Drug misuse can have a devastating impact on an individual. It can hurt their life chances, damage them physically and psychologically and it can often make someone a shadow of their former selves.
But the damage is not just confined to the individual, it extends out to friends and family who suffer emotionally, physically and financially.
The devastation also extends to communities. People living next to drug dealers or drug addicts often feel like prisoners in their own homes and can have first-hand experience of the crimes that drug misuse can lead to.
It is vitally important, therefore, that we have a strategy in place that remedies Scotland’s problem with drugs.
Central to the Scottish Government’s policy has been the prescription of Methadone to drug addicts, with the aim of stabilising their lives as well as reducing drug deaths. Unfortunately however, the most recent figures show that this policy simply isn’t working. There were 546 drug related deaths in Scotland last year, a record high. Tragically this included 20 deaths in Inverclyde representing a ten year peak for the area. Over half were linked to methadone.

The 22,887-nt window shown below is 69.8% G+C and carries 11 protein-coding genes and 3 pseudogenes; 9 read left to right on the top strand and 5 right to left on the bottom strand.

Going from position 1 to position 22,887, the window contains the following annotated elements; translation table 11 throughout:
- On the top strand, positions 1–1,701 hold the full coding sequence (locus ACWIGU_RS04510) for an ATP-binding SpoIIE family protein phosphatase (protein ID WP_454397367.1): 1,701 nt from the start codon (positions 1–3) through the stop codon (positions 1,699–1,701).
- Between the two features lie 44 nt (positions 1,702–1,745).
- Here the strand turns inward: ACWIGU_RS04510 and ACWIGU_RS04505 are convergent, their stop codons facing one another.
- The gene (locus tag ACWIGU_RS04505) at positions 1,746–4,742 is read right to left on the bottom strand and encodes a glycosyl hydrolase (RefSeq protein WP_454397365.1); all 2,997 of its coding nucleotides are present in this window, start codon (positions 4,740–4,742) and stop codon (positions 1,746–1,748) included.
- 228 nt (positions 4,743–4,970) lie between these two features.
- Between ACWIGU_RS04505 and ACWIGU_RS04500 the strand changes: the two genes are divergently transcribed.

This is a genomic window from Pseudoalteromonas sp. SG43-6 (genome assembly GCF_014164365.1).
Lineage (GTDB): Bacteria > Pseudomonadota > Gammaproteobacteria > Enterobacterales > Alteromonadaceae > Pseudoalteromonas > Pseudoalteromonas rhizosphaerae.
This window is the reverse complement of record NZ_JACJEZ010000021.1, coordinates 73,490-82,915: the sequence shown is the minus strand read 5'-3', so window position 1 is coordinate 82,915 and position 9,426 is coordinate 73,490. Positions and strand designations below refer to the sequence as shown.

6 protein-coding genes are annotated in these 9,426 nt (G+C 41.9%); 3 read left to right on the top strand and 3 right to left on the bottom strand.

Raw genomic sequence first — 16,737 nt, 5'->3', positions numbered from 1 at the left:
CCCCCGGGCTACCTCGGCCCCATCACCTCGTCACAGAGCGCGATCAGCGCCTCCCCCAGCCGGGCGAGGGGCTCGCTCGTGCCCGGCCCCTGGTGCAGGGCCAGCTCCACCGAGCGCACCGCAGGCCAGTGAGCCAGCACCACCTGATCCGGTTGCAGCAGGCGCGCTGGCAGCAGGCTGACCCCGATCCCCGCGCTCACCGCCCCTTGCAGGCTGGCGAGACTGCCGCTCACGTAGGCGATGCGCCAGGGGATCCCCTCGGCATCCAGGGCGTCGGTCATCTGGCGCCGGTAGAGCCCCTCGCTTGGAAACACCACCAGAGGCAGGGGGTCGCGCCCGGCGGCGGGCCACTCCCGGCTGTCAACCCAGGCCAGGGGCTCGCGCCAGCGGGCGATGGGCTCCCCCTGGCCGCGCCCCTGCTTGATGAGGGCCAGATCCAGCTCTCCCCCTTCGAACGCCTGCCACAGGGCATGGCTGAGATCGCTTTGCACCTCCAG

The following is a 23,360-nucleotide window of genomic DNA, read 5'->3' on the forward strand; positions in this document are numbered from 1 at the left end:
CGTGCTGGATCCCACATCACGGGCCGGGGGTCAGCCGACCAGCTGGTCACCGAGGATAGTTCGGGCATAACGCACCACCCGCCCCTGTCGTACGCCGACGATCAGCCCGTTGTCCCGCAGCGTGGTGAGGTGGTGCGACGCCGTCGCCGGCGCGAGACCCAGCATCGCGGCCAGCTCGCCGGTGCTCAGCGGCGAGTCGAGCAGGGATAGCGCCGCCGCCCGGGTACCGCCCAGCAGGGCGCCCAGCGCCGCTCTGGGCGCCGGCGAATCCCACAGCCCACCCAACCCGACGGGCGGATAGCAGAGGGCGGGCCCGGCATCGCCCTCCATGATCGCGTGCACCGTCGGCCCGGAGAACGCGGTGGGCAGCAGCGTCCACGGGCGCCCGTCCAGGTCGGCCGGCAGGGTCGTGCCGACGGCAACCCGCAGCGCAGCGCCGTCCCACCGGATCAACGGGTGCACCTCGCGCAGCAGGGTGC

For some people methadone can work, but too many people are being locked into a system that doesn't challenge their behaviour and doesn't give them a route out of the lifestyle.
Last year the Cabinet Secretary for Community Safety, Roseanna Cunningham, visited Inverclyde following the news that there had been seventeen drug related deaths in the area. At the time she agreed with me that the rise in the number of deaths was unacceptable and promised a review of the drug policy in Inverclyde.
However, it is clear that vital lessons have not been learned.
The Minister must act now and instigate a complete review of the drug policy not only in Inverclyde but for Scotland as a whole.